Evil Dead

There aren't many shows that recommend audience members wear ponchos to prevent blood from splattering their clothes. This is no doubt a good thing.

Alas, wearing either a poncho or disposable clothes is a must while taking in the Garage Theatre's new production, "Evil Dead: The Musical." Trust me: no matter where one is seated, you are likely to be drenched in sticky red stuff by the end of the night. I even had to wash my shoes the day after.

This gory but high-spirited song and dance take on the 1981 horror film "The Evil Dead" is definitely not for all tastes. In addition to copious amounts of spurting blood, the musical features zombies who spout bad jokes, abundant foul language and a girl being raped by demon-possessed trees (off stage, thankfully).

"The Evil Dead" movie became a cult classic that spawned two big-screen sequels, a more recent remake and a current TV series. I doubt original writer-director Sam Raimi, who went on to helm three "Spider-Man" movies and other blockbusters, ever envisioned his low-budget film debut being performed live on stage.

Yet in an odd but inspired twist, writer and lyricist George Reinblatt did see "The Evil Dead" as a musical and enlisted three of his friends to compose its zesty satirical score. Songs such as "All the Men in My Life Keep Getting Killed by Candarian Demons," "Look Who's Evil Now" and "Ode to an Accidental Stabbing," not to mention a big dance number entitled "Do the Necronomicon," obviously can't be taken too seriously. Their lyrics are frequently hilarious even if the vocal strength of a couple of the Garage's cast members was a little lacking the night I attended.

The "Evil Dead" plot is similar to a number of fellow "slasher" films that were all the rage in the late 1970s/early 1980s. A group of horny college students led by the studly Ash (short for "Ashley") head to a secluded cabin in the woods for their spring break getaway. Ash's younger sister, Cheryl, is also along for the ride. After breaking into the abandoned cabin, they discover an ancient Book of the Dead bound in human flesh and written in blood. Soon after, demons are awakened and begin to possess the young people. It falls to Ash to stop his zombified friends from taking over the world.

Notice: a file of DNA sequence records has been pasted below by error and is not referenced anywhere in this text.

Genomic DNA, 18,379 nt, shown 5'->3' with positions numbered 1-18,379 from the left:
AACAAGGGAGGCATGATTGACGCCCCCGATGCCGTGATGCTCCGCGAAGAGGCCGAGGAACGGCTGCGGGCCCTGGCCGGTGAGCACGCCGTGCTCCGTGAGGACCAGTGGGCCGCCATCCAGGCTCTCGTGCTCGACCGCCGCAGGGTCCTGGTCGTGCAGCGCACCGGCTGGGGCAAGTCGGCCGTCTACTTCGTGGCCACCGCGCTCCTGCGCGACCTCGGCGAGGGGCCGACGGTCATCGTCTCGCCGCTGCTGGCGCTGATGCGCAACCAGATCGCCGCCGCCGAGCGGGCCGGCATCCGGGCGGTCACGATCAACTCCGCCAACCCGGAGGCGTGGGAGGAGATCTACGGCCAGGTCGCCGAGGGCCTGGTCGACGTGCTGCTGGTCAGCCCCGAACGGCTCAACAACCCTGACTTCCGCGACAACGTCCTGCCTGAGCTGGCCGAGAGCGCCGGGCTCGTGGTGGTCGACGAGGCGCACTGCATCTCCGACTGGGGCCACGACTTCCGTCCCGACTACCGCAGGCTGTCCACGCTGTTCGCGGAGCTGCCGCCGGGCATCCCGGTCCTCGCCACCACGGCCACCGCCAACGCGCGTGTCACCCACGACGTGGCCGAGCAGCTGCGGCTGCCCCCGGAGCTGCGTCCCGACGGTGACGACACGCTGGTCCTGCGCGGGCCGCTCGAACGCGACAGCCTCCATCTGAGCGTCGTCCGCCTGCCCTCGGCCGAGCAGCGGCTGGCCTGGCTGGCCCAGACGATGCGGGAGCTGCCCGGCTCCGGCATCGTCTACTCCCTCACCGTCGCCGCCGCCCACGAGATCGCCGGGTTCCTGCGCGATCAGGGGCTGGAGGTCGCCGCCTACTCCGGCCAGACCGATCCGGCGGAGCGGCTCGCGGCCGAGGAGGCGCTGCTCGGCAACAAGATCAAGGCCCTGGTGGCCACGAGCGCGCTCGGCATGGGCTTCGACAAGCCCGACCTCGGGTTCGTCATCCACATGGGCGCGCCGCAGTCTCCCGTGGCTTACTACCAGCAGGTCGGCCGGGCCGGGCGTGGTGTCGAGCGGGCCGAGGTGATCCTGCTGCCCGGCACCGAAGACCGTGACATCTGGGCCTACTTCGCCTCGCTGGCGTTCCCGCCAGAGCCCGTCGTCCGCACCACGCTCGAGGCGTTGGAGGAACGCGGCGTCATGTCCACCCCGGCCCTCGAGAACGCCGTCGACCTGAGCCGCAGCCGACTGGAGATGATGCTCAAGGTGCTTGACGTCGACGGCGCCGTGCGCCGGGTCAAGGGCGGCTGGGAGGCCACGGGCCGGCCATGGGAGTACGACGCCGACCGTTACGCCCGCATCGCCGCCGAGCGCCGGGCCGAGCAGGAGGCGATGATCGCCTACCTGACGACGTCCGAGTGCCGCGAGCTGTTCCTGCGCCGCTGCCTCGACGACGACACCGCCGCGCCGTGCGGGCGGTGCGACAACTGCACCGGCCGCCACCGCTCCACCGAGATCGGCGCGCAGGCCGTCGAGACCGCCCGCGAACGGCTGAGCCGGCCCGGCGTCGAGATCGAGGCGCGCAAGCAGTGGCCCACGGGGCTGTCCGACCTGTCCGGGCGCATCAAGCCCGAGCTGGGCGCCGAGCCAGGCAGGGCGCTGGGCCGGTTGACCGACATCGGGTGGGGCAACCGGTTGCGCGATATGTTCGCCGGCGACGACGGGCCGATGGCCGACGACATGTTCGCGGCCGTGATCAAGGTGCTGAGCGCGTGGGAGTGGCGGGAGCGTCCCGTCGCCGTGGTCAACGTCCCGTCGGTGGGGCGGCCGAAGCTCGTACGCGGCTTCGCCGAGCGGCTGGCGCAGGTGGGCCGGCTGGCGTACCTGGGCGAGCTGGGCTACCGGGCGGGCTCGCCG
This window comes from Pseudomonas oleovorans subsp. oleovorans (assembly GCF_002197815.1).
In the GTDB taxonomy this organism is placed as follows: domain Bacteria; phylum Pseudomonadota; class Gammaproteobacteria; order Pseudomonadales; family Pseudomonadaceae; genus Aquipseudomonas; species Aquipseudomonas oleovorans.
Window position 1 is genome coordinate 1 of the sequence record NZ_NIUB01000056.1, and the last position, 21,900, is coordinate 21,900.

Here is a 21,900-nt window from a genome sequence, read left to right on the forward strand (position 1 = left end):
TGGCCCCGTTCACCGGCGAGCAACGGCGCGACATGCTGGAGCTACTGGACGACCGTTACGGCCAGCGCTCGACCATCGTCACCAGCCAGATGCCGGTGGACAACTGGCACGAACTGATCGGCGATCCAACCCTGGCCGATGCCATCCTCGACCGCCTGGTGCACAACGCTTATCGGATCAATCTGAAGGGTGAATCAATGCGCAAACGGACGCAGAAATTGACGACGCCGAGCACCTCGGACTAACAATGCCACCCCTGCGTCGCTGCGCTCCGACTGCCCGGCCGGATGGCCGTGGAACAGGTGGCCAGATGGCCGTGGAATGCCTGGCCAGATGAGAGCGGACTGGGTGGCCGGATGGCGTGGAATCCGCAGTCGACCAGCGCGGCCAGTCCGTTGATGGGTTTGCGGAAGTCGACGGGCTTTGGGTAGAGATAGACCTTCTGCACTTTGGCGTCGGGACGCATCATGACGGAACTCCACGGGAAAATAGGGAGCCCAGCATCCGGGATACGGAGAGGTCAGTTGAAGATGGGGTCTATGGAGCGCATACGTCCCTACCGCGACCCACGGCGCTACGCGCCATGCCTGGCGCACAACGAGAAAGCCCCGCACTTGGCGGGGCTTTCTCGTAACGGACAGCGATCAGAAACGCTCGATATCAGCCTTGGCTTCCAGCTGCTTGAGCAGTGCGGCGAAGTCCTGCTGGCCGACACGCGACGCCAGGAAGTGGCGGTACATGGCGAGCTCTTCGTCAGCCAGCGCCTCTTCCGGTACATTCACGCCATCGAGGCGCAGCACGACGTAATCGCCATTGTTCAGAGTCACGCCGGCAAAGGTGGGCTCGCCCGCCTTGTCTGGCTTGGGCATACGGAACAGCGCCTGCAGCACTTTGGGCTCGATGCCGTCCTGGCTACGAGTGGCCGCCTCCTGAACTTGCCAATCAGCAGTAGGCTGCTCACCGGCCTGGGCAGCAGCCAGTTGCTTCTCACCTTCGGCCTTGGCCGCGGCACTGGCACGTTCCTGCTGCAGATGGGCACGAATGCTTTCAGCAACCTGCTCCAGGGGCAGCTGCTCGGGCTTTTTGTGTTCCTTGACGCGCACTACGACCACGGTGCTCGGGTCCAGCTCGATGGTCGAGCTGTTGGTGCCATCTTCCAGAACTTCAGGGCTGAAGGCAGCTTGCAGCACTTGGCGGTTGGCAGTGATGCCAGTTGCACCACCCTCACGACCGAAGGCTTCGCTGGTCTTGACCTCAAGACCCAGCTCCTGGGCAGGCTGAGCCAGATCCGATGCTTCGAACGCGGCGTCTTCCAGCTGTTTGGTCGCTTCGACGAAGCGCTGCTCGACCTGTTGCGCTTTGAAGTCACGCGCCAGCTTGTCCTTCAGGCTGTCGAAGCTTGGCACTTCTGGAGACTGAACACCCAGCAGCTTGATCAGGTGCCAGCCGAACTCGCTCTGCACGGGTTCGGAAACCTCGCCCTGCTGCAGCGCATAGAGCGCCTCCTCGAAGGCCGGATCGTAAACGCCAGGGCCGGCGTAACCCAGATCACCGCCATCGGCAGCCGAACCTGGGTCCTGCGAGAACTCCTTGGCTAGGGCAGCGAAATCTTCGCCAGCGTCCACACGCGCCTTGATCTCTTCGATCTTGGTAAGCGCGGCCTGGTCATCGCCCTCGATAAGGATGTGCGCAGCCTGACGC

While this story doesn't exactly scream "musical comedy," it surprisingly works as such. The show's creators even cleverly give a stuffed moose head on the wall a singing role. The more familiar one is with the original movie, the more fun one is likely to have watching this stage adaptation. Director Matt Kollar and choreographer Dana Benedict have slightly limited staging opportunities given the Garage's small space and, for this show, raked stage but they make it work well. A special effect involving a disembodied hand is especially well done.

As Ash, talented Steven G. Frankenfield makes the role his own and even bears a startling physical resemblance to Bruce Campbell, the actor who played Ash in the original movies and continues to do so in the current Starz series. Hollie Sokol is suitably buxom and has fun as Ash's girlfriend/co-worker, Linda. Jazzy Jones is a hoot once she becomes possessed and locked in the basement, from where she hurls pun-heavy threats at her brother. Nori Tecosky, Austin Book, Paul Scott, Timmy Red and Marc Tecosky round out the blood-spattered cast, with a couple of them playing dual roles. The band directed by Alanah Ntzouras is especially good. Since the musicians are seated at one end of the audience, they are visible throughout the performance and even sport zombie makeup.

I highly recommend "Evil Dead: The Musical" to theatregoers interested in more offbeat fare, college students and fans of the film. Just be sure to bring a poncho or buy one at the door. The show runs through Oct. 15 and makes for fun pre-Halloween entertainment. Tickets may be purchased via thegaragetheatre.org.

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